During my training days, one of my finest memories of roundsmanship was watching two esteemed senior physicians in the same specialty duke it out for the better treatment regimen of a patient.
After spending hours in the library tediously searching the indexes of every major American journal and textbook for references to the disease in question, one physician said: “Well, a review of the entire American literature on this topic revealed that…”
The other physician countered: “Well, I have reviewed those as well as the international literature, and my conclusion is…”
He had trumped the first statement by spending even more hours — and perhaps days — writing to international colleagues and translating from other learned international journals.
I was looking for a recipe the other day, something my mother made occasionally, and instead of picking up the phone, I used a search engine, and found a recipe that sounded right. The next time I saw my mother, I mentioned what I had done, describing the recipe.
Feeling offended, she said: “That’s not how I make it. My mother didn’t make it that way. You should have called me.”
The current and all future generations of physicians no longer have to rely on a senior physician’s research and experience, nor hours of time in the medical library, nor phone calls to other colleagues with more experience.
They can just do an Internet search.
Physicians with a publishing or educational bent are all out there, whether for dissemination of knowledge through publication or self promotion through blogs or “expert” websites. Medical knowledge and all the journals in the world, even many textbooks, are now online, with every bit of minutiae searchable in some database.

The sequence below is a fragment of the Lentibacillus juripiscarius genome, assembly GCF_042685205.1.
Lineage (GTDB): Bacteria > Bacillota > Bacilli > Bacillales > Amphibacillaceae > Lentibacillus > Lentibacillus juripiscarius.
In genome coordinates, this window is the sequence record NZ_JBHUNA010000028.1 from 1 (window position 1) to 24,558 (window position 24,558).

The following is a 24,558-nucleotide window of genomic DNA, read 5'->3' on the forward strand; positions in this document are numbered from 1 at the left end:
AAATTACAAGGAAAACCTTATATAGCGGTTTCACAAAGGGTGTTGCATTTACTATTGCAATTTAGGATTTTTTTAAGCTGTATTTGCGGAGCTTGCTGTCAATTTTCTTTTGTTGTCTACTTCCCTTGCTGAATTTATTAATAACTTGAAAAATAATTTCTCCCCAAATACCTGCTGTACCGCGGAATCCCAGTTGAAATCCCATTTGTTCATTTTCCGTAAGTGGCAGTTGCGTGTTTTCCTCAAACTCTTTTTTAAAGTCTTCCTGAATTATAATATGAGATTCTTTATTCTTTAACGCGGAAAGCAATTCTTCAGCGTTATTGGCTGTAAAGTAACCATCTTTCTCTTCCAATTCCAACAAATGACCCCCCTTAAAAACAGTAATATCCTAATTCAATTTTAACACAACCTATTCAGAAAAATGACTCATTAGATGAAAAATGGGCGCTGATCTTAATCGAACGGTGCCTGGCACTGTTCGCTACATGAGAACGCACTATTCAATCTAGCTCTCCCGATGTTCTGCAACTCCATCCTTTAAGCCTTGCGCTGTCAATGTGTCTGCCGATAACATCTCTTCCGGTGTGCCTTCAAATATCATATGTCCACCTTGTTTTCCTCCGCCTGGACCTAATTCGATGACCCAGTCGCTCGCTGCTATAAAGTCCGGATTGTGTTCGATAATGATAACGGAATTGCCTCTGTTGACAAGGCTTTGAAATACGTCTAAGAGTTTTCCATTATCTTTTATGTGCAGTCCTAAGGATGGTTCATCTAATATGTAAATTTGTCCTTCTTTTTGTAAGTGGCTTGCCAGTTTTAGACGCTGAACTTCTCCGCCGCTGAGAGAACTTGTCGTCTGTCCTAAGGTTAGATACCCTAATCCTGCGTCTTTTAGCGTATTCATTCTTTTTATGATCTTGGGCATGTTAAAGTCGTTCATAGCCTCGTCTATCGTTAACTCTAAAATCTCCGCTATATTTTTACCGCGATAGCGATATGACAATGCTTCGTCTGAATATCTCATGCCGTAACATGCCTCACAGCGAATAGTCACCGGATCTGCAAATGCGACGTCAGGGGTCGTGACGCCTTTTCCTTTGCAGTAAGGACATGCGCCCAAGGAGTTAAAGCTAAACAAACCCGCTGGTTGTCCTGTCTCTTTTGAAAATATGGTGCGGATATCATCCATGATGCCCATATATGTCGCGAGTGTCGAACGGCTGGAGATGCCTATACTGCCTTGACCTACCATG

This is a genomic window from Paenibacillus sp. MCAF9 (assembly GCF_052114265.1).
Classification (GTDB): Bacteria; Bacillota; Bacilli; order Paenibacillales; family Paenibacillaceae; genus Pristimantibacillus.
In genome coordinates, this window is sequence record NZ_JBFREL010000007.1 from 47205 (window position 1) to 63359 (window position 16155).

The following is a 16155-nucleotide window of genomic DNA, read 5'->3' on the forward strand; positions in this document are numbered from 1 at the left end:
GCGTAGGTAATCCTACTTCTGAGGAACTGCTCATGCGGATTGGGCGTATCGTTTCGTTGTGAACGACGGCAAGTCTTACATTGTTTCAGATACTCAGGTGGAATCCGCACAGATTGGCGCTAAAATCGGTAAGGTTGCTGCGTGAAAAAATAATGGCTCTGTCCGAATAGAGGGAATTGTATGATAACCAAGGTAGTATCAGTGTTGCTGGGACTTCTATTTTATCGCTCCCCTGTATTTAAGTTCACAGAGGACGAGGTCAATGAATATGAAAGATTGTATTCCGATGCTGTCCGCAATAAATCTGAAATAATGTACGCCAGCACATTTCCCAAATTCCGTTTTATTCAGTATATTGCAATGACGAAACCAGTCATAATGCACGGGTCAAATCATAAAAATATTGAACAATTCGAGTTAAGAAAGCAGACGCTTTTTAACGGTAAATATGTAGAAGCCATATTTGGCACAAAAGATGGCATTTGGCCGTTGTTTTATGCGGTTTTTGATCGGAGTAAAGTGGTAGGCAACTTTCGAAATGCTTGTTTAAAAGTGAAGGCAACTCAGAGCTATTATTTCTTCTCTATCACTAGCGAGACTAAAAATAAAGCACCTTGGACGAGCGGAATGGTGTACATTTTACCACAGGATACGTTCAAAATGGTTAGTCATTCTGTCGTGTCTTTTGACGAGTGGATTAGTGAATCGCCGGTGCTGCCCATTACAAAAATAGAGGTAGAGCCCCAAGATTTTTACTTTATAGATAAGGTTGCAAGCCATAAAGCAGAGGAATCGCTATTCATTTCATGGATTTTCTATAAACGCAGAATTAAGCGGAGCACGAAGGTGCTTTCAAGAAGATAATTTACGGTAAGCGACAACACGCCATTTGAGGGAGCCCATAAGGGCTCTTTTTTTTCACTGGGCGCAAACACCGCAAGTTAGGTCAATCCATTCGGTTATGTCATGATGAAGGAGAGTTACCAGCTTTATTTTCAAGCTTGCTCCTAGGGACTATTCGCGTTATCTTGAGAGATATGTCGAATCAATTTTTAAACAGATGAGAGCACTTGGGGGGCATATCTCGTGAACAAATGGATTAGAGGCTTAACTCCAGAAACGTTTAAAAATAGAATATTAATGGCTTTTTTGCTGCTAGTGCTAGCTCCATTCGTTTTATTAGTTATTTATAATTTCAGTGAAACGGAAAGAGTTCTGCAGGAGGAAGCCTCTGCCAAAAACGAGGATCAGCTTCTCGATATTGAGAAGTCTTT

The proliferation of online and downloadable databases of medical information makes my memories of stuffed pockets in my white coat dinosaur-like, as everything now is obtainable with a few clicks on my smartphone. Can’t remember the preferred treatment for that condition you see once every two years? Search for it.
We docs, those of us not publishing, nor self-promoting on some website, have lost a voice. Our experience, hard-earned skills and lessons learned are being trumped by the ease of an Internet search and the musings of those with a bent to writing stuff and posting it where it can be found.
Ignoring all the junk science and bloviating becomes the new science. I wonder if anyone will call me? I think actually they have already stopped.
The students and residents I taught in the past don’t reach out to me, because they have something better, faster and easier.
Conundrum: Should I turn to the Internet and write to share my wisdom, or should I add my voice to the anonymity of physician-only websites, where colleagues share their problems and issues and discuss or share their tough patients?
What do you do when you have a tough medical problem?